Fisher says that "the effects of naturalism have been to restrict the rational world paradigm to specialized studies and to relegate everyday argument to an irrational exercise" (5). He may be overstating his case, but he does shine light on the issue for me. The strict requirements of specialized knowledge of the relevant field and the field's increasingly peculiar protocols for discussion and the exclusion of values as either irrelevant or impossible on a scientific basis excludes my evangelical friends from the very conversations that I find valuable. They find no values, and thus no value, in those conversations, and they are suspicious of the people who do. Moreover, and perhaps most importantly, they resent the disdain they feel from people like me who look down on them because they cannot or do not join in these rational conversations.

I confess that I have been disdainful of those who ignore the facts and are irrational. If I'm to finish my novel, then I have to replace disdain with understanding. I don't have to change my preferred responses to Covid-19, but I do have understand why my friends and I are talking past each other. One of us needs to learn to speak the other one's language. I'm writing the novel, so I should do it.

Sunday, September 27, 2020

The Narrative Paradigm of Walter Fisher

For the past several years, I've been writing a novel about southern Pentecostals, their origins in the Appalachians and the fringes of southeastern society, and their eventual emergence into and influence on the current evangelical movement. I was raised in this faith, and though I left it about the time I left home for college, most of my family is still engaged with it and with its ideas. For the last several years, I've been perplexed how this group of people has championed Donald Trump, who for many of them is God's appointed man of the hour sent to protect them from the demonic Democrats who seek to destroy them and the United States. They are the true Church and the true State, and Trump is their miraculous leader.

I've tried to think my way rationally through this point of view, and I can't do it. I don't think it makes rational sense. So I've come to suspect that something non-rational is at work, and I'm exploring narrative theory as a way of helping me understand what is happening with many of my family and friends. I am not giving up on complexity theory, even though I considered shifting this exploration to a new blog. Rather, I suspect that narrative theory will help me expand and enrich my own thinking about complexity and that complexity will frame and inform my understanding of narrative. So what is narrative theory?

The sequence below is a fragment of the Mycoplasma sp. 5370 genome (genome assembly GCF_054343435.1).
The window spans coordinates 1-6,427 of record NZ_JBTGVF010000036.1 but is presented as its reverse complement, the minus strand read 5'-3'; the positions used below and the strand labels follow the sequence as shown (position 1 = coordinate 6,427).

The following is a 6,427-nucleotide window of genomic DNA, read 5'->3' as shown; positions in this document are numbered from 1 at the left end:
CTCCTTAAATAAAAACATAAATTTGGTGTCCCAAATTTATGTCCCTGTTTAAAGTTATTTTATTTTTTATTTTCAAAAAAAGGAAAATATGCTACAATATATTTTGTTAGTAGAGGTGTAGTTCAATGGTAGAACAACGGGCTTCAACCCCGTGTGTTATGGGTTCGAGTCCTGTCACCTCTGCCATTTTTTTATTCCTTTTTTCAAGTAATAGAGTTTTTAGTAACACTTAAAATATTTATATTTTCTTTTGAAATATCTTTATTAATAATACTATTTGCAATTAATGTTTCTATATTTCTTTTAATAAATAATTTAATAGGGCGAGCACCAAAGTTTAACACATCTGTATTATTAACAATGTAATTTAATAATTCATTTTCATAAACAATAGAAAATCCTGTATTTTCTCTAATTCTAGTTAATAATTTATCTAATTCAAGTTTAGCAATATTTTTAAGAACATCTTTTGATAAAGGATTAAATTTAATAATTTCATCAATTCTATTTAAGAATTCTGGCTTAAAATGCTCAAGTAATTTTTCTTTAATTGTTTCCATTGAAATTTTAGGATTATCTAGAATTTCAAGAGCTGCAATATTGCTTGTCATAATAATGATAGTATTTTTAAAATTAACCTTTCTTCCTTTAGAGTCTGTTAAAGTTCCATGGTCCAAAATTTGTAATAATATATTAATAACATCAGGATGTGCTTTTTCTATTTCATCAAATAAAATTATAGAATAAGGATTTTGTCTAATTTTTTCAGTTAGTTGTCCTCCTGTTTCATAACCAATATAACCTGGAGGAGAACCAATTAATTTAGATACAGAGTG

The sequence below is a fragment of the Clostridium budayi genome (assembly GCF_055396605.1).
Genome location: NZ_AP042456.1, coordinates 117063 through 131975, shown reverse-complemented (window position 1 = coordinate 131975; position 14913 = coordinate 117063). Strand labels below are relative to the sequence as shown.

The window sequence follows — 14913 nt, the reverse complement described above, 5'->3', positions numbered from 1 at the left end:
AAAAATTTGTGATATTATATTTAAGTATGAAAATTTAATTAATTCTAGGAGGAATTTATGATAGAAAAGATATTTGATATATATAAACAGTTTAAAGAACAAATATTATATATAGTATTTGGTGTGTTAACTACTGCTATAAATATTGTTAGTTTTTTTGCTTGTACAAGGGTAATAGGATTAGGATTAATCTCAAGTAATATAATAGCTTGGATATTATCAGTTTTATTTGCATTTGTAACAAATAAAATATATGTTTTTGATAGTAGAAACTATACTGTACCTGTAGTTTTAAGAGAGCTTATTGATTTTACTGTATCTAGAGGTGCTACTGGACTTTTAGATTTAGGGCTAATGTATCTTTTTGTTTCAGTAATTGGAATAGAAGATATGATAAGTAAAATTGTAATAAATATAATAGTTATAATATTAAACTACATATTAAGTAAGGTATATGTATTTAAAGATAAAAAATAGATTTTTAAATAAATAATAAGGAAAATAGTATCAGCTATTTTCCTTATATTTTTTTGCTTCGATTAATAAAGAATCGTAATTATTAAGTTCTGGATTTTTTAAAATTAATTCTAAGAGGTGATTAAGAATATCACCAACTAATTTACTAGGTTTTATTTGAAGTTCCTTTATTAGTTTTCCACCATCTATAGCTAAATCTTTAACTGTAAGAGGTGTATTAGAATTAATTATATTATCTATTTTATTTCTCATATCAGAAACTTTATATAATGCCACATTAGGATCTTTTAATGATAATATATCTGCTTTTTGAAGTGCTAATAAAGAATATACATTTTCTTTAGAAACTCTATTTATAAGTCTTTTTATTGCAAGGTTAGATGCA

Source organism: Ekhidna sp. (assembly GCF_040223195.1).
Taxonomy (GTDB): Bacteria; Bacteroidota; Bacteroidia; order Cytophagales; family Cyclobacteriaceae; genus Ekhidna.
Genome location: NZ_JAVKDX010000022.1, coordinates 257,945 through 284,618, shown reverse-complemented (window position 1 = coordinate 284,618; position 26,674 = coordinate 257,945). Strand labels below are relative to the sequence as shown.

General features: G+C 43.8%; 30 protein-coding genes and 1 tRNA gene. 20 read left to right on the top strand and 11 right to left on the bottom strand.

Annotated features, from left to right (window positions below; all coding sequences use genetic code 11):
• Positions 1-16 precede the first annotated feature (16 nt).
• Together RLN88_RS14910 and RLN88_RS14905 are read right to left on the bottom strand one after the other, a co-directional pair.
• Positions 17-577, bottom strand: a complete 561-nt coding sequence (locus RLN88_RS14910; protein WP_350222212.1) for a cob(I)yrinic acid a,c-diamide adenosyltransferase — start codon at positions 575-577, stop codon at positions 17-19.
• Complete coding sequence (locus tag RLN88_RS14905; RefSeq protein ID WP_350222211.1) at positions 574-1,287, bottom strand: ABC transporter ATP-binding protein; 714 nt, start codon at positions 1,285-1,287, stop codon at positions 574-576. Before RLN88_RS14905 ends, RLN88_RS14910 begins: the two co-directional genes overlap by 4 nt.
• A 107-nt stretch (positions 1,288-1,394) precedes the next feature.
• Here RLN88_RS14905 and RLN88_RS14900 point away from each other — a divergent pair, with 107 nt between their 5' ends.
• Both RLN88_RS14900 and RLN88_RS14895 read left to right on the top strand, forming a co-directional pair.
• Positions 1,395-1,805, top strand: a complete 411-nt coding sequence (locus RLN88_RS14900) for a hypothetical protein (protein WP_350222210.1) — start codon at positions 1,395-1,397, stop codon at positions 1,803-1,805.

The Psychology Wiki says that narrative theory started with Walter Fisher in the 1980s with his 1984 article "Narration as a Human Communication Paradigm" in Communication Monographs and his 1987 book Human Communication as Narration. Fisher calls his idea narrative paradigm rather than theory because he views paradigm as the more inclusive term. The wiki says that Fisher's paradigm:

is based on the concept that people are essentially storytellers. Storytelling is one of the oldest and most universal forms of communication and so individuals approach their social world in a narrative mode and make decisions and act within this narrative framework.

In his article, Fisher quotes Alasdair MacIntyre's book After Virtue (201): "man is in his actions and practice, as well as in his fictions, essentially a story-telling animal" (1). Story, then, is at the ground of what it means to be human. At first reading, I interpreted narrative theory as the ground of human knowing, but Fisher's article corrected that view. Storytelling is the ground of human being. It is ontological rather than epistemological. Fisher says that homo narrans can function as the master or root metaphor for what it means to be human, thus, incorporating the other metaphors such as homo faber, homo economous, homo politicus, and so forth. These other conceptions, then, are different modes of storytelling, different ways "of recounting or accounting for human choice and action" (6). Storytelling is not, then, merely how humans come to know their world; rather, it is how they come to exist in their world. To my mind, this takes narrative to a different level, and I suspect I will require some time and much writing to work out the implications, but I find it enticing enough to think on it.